Quality Crafts

Reviews

The first things that caught my eye at this exhibition at Worthing Museum & Art Gallery were some large and dramatic wood cuts of the Royal Pavilion in Brighton and a scene from the Trooping the Colour by Jackie Field. At the other end of the gallery, I was drawn to a series of small-scale black and white wood engravings by printmakers Sue Scullard and Rosamund Fowler. Their images are stunning, in the intricacy of the workmanship and in the beauty of their themes. Both are inspired by the natural world: Sue’s prints feature landscape, woodland and the sea; and Rosamund’s images of wild and domestic animals and birds are truly delightful.

Rosie Jones creates sculptures of dynamic nudes: their smooth, sensual bodies emerge from rough-hewn blocks of white Carrara marble, like Michelangelo’s Awakening Slave. Her expertly-sculpted Basking Nude has the erotic charge of a work by Rodin, which is saying something. Moving on, I found the work of silk textile artist Diane Rogers strange and compelling. With photographs as reference points, she uses dyes to paint or print images onto silk, and develops textures and details with embroidery by hand or free-machine stitching through a quilted layer. Textures found in tree bark, beach pebbles, tangles of nets and rock pools inspire her to create close-up abstractions that appear to be flat, graphic images and three-dimensional objects simultaneously.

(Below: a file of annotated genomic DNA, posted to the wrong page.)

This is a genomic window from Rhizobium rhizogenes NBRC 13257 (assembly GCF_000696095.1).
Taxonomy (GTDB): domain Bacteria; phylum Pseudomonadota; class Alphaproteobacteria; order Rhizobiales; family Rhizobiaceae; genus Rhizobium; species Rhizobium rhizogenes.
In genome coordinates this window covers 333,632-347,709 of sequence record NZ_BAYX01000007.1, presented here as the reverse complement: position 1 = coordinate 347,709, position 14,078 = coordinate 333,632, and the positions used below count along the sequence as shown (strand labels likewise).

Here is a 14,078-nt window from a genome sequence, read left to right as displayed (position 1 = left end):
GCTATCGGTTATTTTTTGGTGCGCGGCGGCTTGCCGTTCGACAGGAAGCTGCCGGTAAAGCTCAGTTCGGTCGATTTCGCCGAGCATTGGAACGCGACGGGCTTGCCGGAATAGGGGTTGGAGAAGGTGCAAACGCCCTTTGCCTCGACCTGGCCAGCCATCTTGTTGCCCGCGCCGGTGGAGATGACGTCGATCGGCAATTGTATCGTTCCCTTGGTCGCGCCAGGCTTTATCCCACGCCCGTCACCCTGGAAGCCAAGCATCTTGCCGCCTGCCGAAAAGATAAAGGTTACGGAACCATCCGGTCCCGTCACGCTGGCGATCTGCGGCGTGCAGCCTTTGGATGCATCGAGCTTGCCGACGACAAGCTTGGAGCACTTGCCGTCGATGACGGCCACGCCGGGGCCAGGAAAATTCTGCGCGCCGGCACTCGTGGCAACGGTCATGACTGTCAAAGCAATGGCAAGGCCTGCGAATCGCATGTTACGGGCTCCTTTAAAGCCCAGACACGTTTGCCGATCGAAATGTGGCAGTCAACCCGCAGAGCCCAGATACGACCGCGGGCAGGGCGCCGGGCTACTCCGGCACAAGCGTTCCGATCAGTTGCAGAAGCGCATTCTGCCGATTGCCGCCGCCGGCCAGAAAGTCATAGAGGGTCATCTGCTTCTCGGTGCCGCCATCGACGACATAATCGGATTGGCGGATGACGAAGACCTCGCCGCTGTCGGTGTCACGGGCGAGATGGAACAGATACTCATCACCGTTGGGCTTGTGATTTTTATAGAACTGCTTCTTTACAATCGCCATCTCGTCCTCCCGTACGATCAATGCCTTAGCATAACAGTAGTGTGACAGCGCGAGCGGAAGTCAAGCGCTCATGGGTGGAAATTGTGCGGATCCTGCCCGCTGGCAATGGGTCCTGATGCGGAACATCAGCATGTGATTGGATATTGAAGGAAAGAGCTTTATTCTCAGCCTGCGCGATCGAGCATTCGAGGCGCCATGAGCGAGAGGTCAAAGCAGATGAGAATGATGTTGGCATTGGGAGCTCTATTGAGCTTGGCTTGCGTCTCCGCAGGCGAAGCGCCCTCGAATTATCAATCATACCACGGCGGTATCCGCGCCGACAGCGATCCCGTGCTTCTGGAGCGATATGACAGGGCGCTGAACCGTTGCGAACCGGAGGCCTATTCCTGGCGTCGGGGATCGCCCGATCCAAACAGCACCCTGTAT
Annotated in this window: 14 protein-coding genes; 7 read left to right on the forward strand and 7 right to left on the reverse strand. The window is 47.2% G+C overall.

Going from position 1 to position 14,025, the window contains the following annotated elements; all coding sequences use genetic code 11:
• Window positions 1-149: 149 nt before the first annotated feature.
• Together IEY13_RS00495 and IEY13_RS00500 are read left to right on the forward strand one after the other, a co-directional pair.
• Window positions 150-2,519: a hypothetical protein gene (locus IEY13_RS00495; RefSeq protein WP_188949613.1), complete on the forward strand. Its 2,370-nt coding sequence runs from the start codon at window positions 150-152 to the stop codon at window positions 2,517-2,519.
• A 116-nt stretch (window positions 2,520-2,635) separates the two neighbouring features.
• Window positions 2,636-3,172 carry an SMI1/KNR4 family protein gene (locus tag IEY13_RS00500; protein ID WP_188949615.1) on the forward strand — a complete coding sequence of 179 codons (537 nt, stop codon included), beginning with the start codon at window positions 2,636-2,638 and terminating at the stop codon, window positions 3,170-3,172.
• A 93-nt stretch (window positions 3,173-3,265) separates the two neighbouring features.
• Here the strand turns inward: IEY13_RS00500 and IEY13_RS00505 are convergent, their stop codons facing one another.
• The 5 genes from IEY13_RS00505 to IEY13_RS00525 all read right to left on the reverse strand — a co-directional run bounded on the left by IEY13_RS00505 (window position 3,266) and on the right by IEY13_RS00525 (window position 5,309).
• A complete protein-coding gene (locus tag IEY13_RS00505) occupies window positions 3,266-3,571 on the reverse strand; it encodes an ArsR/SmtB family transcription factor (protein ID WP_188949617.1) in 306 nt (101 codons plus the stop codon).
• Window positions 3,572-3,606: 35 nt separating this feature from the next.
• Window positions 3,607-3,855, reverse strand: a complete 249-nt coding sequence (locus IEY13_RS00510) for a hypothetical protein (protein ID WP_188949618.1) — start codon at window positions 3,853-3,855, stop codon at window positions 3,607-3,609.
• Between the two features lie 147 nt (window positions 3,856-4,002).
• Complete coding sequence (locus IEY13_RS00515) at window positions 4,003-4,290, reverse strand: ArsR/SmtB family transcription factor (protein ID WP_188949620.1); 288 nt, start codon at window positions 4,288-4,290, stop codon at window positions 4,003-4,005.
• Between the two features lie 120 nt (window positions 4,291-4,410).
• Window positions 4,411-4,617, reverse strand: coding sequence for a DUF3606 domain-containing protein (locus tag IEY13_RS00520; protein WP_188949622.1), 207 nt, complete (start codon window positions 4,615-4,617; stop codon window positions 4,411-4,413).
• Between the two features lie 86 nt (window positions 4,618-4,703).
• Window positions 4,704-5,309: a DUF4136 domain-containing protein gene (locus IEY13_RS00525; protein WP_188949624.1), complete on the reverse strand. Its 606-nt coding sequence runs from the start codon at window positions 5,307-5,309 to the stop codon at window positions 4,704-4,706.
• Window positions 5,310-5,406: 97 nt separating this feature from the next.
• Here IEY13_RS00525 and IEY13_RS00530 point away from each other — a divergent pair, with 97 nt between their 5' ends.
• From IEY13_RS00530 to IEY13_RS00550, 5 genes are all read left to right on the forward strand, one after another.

Rosi Robinson is a painter, but her method of working is totally new to me. Her large figurative works initially look like watercolours, but she actually uses the technique of batik to make her art, applying layers of wax and dyes onto the surface of the fabric. With great skill, she has taken batik from its pattern-making origins in the Far East and turned it into her own Western way of painting.

It would be an injustice to call John Plater’s creations merely wooden bowls: they are objects that reveal the intense beauty of a natural material that we usually take for granted. Often made with timber that would otherwise be used as firewood, John’s work highlights the essential nature of British-grown hard and soft woods like walnut, yew, chestnut, ash and oak: polished, grained surfaces contrast with roughened edges and raw bark. Jonathan Chiswell Jones is a modern alchemist who makes lustreware ceramics using a process developed in the Islamic Empire over a thousand years ago. Metallic salts are mixed with clay and painted onto the surface of the glazed pot: some kind of magic then happens in the next firing, which results in the surface becoming light reflective, creating iridescent colours and a golden sheen.

Members of The Sussex Guild are professional designers, artists and makers, and this exhibition of their work shows just how skilled they are. There are brilliant examples of traditional craftsmanship and contemporary design, and exhibits range from large, colourful prints and delicate engravings, to marble sculptures, creative textiles and exotic ceramics.If you’re interested in seeing stunning works of art and craft by talented, professional makers, you really must come along to this show.

The Sussex Guild Exhibition at Worthing Museum continues until Saturday 13 August 2016.

From Elegance to Urban Decay